Now that I am retired, my church home is as a member of a small group of country churches. Our churches have been without their own minister for the last almost three years. The new minister was inducted into her new job a month ago. Already there is a sense of people wanting to work and worship together and support her. I have always recognised that a “vacancy” – (where a church is between ministers) is a testing time for congregations, and it has been so here. Despite the hard work of local people, a neighbouring minister to give oversight and a team of visiting preachers, there has been a feeling that something is somehow not complete. A visitor at our morning service yesterday was remarking upon how nice it must feel to have the new minister installed in the Manse (same as a Rectory) in the village. And I am a bit embarrassed to admit that this is indeed correct.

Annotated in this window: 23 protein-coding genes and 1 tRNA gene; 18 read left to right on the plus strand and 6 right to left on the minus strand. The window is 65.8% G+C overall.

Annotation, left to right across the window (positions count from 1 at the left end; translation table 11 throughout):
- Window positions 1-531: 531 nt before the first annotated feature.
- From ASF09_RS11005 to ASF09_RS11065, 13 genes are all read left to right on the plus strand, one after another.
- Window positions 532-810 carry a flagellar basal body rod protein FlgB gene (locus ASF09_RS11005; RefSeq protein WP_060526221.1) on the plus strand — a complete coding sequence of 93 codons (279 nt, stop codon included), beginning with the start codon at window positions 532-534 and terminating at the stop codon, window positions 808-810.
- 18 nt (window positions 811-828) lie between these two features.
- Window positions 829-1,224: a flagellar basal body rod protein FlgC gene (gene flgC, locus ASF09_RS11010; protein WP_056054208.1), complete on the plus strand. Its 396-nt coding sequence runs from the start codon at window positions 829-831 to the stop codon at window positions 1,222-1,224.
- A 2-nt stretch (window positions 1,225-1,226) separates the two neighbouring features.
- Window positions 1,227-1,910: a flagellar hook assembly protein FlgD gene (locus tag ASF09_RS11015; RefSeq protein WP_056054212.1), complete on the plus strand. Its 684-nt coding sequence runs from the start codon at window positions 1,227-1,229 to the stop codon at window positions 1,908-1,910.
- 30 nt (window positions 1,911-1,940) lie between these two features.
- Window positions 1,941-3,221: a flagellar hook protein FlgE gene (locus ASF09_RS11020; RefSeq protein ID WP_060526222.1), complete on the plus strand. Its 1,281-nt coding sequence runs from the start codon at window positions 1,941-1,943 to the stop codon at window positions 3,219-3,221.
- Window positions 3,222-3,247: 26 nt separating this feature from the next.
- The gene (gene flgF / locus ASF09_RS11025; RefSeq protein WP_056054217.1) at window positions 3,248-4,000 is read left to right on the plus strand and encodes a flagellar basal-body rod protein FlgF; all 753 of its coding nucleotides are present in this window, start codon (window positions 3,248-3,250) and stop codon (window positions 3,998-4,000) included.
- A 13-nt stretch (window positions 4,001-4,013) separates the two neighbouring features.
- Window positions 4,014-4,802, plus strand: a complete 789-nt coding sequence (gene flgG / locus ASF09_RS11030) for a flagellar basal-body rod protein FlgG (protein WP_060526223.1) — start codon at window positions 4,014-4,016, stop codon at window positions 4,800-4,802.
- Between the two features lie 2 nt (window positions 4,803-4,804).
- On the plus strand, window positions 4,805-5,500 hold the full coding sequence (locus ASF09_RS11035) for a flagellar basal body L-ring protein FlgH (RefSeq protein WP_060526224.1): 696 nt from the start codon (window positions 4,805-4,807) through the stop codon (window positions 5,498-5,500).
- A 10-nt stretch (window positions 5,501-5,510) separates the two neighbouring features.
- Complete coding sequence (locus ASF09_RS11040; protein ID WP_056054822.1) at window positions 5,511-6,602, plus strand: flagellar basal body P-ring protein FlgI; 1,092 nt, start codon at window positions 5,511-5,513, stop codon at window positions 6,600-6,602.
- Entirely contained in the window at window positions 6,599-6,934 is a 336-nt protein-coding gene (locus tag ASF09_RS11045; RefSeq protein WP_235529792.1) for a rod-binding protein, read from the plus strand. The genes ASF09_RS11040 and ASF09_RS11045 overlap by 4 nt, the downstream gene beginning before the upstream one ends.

It is a lesson in practical theology but I have not quite worked out how to express it. There are so many theories about all-people participation, and it is true that churches desperately need volunteers to help them to thrive. However, the dynamic of a leader is also required. Perhaps it is easier to see this because I am retired and because I am one of the members rather than the “person up front.” One thing is sure, I am deeply grateful that we are at a new beginning in our beautiful Highland area, and in that, there is a sense of the presence of God.